A new face will be in attendance at the ADCC in the female under 60kg division. Kristina Barlaan was awarded her brown belt in December of 2012 on the podium at the IBJJF Fall Open after a great run at her previous rank. As a purple belt she racked up medals at the Pan American Championship and the World Championship but also made strides off the competition mats. At home in Arizona with her fiance Gustavo Dantas of GD Jiu-Jitsu/Nova Uniao and GMA member, she helps promote females in the sport by sponsoring women-only open mats called Inspire.
Within only six months of having her new belt, her results were great and the transition was seamless. She placed first at Pan Ams and third at Worlds as a featherweight and also attended the Abu Dhabi WPJJC in the female purple/brown/black division after winning an American trial.
Today, she can plan another item on her resume as a personal invitation to ADCC in Beijing, China secures her participation in one of the most prestigious BJJ tournaments in the world.
Her invitation can be seen as evidence of evolution as only the top names from all over the world are considered or they must win a trial to be secured. Being an American female brown belt, an invitation means that promoters are scouring athletes from all over and choosing their competitors with a range of differences. See what Kristina has to say about her invite and what she feels it means for our sport:
GRACIEMAG: What does it mean to you to receive this personal invitation? Was it a surprise?
KRISTINA BARLAAN: I was first contacted by black belt, Arthur Ruff, who has many affiliates based here in Arizona. He was the one who put my name into recommendation. To have just received the message that I was even considered was such a great honor. My name was then passed to Carlos Carvalho who is responsible for the ADCC American athletes (this is all to my understanding of course haha). After speaking with him on the phone, I was still a little hesitant to believe that they would really take my name into consideration. I remained optimistic throughout the past few days, but receiving the official email this morning made me more than just a little tearful. There are so many high level women in this sport today and I am truly honored to be held with the same regard. There are only 8 women per division, 16 all together. They could have picked anyone to fill those 8 spots. I can happily and confidently say that I am ready to step up to this challenge of being included with the top females in the world.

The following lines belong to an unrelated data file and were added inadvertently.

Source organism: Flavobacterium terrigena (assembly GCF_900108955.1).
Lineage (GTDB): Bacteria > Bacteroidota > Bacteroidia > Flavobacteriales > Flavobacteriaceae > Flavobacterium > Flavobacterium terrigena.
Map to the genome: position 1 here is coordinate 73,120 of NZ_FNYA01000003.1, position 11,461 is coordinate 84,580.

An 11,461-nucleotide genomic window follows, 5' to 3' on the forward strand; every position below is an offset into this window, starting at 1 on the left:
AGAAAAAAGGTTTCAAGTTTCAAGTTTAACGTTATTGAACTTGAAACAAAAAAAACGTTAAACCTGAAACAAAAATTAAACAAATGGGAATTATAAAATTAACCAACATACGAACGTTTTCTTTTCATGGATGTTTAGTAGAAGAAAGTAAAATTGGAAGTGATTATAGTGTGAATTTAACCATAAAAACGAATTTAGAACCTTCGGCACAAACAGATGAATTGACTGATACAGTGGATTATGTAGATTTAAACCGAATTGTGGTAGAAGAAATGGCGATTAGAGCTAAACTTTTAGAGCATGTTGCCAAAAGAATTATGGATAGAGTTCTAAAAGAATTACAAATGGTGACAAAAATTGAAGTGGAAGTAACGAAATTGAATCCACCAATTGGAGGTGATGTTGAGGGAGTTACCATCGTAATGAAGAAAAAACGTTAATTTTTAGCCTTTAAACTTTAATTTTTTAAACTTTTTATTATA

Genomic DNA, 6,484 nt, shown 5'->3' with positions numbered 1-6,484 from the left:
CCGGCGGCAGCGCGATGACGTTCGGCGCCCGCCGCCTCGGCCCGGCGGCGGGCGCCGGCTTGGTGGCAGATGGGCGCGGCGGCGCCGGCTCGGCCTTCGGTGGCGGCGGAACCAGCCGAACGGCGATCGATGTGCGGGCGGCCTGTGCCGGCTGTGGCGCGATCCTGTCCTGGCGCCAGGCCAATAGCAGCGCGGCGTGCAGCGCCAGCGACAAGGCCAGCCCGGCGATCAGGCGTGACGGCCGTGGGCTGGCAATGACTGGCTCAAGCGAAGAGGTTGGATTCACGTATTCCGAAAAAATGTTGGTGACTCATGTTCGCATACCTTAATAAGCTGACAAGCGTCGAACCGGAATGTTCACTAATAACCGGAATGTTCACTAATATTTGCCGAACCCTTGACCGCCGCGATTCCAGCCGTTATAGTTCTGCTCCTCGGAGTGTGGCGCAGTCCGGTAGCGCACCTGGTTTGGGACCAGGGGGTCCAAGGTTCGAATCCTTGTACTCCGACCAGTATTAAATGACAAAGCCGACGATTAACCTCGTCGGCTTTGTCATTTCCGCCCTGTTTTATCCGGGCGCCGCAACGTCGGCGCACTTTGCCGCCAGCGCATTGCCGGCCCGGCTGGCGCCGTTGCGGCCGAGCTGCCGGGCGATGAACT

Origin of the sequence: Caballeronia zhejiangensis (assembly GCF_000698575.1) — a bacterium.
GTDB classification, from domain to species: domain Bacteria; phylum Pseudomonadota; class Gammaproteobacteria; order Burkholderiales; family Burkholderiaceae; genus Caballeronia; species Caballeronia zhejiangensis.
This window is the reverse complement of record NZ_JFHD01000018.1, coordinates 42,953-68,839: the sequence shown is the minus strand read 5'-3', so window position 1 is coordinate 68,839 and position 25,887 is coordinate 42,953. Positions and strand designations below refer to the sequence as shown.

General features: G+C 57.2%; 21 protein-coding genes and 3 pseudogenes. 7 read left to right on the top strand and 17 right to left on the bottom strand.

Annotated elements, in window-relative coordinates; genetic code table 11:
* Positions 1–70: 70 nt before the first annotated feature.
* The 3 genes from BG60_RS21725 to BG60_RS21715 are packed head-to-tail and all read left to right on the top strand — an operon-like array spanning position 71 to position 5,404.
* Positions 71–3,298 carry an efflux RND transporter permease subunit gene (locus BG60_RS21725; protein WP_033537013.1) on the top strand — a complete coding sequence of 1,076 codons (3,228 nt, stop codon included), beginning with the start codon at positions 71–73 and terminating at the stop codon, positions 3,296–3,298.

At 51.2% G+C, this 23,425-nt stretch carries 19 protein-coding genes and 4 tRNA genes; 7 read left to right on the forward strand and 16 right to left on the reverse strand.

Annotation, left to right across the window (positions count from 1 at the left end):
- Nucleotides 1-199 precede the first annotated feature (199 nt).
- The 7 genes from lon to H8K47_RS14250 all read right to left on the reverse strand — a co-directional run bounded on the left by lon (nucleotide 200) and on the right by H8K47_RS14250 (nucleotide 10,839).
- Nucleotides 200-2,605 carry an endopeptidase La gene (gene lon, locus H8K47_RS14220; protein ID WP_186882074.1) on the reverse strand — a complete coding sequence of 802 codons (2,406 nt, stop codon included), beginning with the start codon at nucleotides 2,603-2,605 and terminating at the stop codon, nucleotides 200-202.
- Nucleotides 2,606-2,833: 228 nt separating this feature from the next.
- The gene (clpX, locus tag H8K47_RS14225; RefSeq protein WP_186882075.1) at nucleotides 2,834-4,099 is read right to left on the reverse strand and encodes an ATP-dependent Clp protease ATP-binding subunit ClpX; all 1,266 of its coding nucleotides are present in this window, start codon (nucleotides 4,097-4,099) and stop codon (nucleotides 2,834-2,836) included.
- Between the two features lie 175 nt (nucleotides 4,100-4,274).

Do you think your role in the World Pro helped imprint your name in their mind?
I think my overall results this year really helped to validate my presence. Winning Pans, competing in the Abu Dhabi World Pro, and placing third at Worlds are accomplishments that most athletes would kill to have on their resume.
How often do you train/compete no-gi normally?
My academy mainly focuses on the gi, so I don’t get to train no-gi very often, but I have found that transitioning to no-gi from doing strictly gi works very well. Sometimes I forget how athletic and fast I am because I can slow down and go the speed I want with the gi. When training no-gi, I suddenly remember that I have many attributes that work for me without the gi. Speed, agility, and being able to wiggle out of tight positions are just some of the things I can really take advantage of.
What type of training will you do now and what will change in terms of preparation?
I will be going up in weight from my usual 129 lbs. with the gi on, so I have the luxury of really focusing on getting strong and putting on some serious muscle weight. On top of the added strength and conditioning, I also plan on reaching out to team mates (current and former) and friends in Arizona and back home in the Bay Area to get some cross-academy training. While the majority of my training will be in my academy, I find that having different bodies to work with and pulling from an abundant knowledge pool will really help get me prepared the best way possible.
Have you ever competed in the ADCC trials before?
I have never competed in the ADCC trials. No-gi wise, my resume may not have the most results, but overall, I know I have a lot to offer as an athlete. Gi or no-gi, I am confident in my ability to perform.
What can you say about the presence of Americans and females (can be separate ideas) in these prestigious tournaments? Could this prove a sort of evolution?
It’s really empowering as both a woman and an American. I feel like it can be really easy to overlook Americans, especially when you see the caliber of competition coming from Brazil, Japan, and Europe. There has been so much growth in the female fight (BJJ, MMA, etc.) community over the years and I am proud to be part of that. There are more opportunities for women to compete on the same stage and in the same high regard as our male counterparts. We are rising and it’s beautiful and inspiring to see women as powerhouses for the sport. Evolution is constant. More barriers keep being broken and I look forward to see what this sport has to offer in the future.